On 1st March 2016 I started a new two year research project ‘Creating Earth Futures’, funded by the AHRC. The project is funded under the AHRC Leadership Fellowship Scheme and its full title is Creating Earth Futures- Exploring GeoHumanities Approaches to Global Environmental Change. The project summary reads as follows:
A recent article in Nature: Climate Change (Castree et al. 2014) asked what kinds of Global Environmental Change research for what sorts of earth futures? In other words it queried the questions and methods the research community should use to develop the knowledge required to understand and face the challenges posed by ongoing and uncertain changes in the earth’s environmental systems. The piece notes challenges the science community face from Global Environmental Change (hereafter GEC) as both a complex research problem requiring multiple perspectives beyond those of science, and as a pressing issue that demands the gap between knowledge and action be closed. The solution its authors proposed was a more robust engagement with social science and humanities research perspectives. While they note that GEC research does recognise the value of interdisciplinarity, they find the current field to be based on limited conceptions of social science and to virtually ignore the humanities.
The aim of this fellowship is to investigate and promote the value of arts and humanities approaches to GEC research. It does so not only to assert the value of these approaches, but also as part of the wider advancement of the interdisciplinary field known as the GeoHumanities. GeoHumanities is not a new field, but recent years have seen a convergence of arts and humanities scholarship and practice with geography’s interdisciplinary concerns with environment, place and community. Key to current GeoHumanities work are creative research approaches that either produce art and/or use arts based research methods to generate ‘data’. This might include, for example, a geographer-artist generating sound maps to explore the effects of sea-level rise or the development of community-based participatory-writing and performance workshops to explore local flood experiences and questions of water and citizenship.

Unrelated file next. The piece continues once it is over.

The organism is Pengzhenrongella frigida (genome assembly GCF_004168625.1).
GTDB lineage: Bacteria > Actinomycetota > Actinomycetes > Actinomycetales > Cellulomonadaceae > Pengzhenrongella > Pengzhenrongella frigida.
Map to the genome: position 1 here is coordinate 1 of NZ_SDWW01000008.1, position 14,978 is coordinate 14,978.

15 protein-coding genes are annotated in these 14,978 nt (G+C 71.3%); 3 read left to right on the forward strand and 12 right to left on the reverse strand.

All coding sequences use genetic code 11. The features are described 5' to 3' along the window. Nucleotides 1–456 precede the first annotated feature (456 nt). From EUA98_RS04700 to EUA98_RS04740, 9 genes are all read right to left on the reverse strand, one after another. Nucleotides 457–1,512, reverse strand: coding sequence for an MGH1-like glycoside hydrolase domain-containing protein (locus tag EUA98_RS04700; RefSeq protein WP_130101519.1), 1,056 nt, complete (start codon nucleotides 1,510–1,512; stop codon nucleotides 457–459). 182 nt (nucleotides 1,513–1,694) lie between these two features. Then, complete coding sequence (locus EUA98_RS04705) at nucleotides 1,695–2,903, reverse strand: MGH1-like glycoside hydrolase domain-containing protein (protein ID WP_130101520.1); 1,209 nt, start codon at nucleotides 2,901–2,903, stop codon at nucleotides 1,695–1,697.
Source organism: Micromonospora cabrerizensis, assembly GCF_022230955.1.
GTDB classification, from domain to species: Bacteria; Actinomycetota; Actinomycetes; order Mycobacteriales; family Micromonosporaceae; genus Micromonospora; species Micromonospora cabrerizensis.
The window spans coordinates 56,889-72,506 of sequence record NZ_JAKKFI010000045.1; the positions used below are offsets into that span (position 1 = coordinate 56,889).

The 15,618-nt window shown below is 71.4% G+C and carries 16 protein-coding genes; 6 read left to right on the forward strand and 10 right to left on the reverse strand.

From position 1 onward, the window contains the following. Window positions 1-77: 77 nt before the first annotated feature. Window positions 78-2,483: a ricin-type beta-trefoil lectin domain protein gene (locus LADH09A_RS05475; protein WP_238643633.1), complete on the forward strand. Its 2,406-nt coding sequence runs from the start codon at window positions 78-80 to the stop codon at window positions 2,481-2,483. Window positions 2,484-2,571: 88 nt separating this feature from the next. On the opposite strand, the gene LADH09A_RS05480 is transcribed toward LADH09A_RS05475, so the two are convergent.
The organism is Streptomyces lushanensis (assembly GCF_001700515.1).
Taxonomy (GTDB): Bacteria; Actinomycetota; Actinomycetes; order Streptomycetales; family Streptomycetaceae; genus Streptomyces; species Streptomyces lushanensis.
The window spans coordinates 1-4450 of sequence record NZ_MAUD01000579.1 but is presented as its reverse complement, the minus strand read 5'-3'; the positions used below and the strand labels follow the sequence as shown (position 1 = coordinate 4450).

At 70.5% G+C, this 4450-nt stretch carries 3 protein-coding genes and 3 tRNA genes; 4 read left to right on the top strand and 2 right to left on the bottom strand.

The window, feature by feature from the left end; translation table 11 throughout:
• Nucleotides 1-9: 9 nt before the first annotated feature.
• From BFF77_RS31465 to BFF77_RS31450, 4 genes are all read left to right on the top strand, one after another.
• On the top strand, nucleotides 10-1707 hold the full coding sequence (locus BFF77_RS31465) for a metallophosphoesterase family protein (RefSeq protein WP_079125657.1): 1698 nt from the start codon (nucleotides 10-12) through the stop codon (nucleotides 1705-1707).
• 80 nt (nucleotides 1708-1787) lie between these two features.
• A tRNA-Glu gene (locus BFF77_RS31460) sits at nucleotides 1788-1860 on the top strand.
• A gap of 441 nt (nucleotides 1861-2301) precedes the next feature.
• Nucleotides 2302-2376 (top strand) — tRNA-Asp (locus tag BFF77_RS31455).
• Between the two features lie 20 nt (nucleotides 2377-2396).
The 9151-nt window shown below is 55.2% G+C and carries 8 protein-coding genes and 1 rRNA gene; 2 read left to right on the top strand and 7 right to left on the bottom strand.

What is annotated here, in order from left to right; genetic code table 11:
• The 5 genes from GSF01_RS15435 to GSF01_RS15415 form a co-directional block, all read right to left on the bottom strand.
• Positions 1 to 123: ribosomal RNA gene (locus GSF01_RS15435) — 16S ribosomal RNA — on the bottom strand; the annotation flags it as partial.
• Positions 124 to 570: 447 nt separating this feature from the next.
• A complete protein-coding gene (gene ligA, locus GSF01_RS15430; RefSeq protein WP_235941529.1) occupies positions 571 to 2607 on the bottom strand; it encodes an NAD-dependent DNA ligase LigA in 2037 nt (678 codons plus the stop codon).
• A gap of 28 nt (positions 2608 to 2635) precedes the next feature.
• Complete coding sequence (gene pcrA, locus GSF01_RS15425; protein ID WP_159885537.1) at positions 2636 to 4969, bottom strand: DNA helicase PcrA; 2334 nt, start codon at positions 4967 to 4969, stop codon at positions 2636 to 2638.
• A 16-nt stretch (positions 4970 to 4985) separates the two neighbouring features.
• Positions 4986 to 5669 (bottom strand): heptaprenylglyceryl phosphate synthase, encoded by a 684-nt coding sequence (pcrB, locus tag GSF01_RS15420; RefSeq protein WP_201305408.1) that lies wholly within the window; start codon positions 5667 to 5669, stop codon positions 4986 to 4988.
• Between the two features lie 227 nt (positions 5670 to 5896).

While not as established as the fields of Medical Humanities or Environmental Humanities, GeoHumanities is becoming an increasingly formalized research terrain through edited collections, a new journal and a series of events, research projects and centers. As yet however, it lacks the critical commentary and strategic reflection found within more established fields. In response, this fellowship is designed to advance the GeoHumanities at a crucial point in its evolution, and it will do so though a focus on the value of arts and humanities approaches, specifically creative research approaches, to GEC research.
The fellowship will be delivered through three work-packages of activities:
Working with two project partners (an arts organisation engaged with GEC and a research networking organisation) and the Interdisciplinary Centre for GeoHumanities (based at RHUL) these activities will;
Together these activities will shape research agendas in GEC and in the emerging interdisciplinary field of the GeoHumanities, and advocate for both beyond the academy.
Watch this space for ongoing updates about the project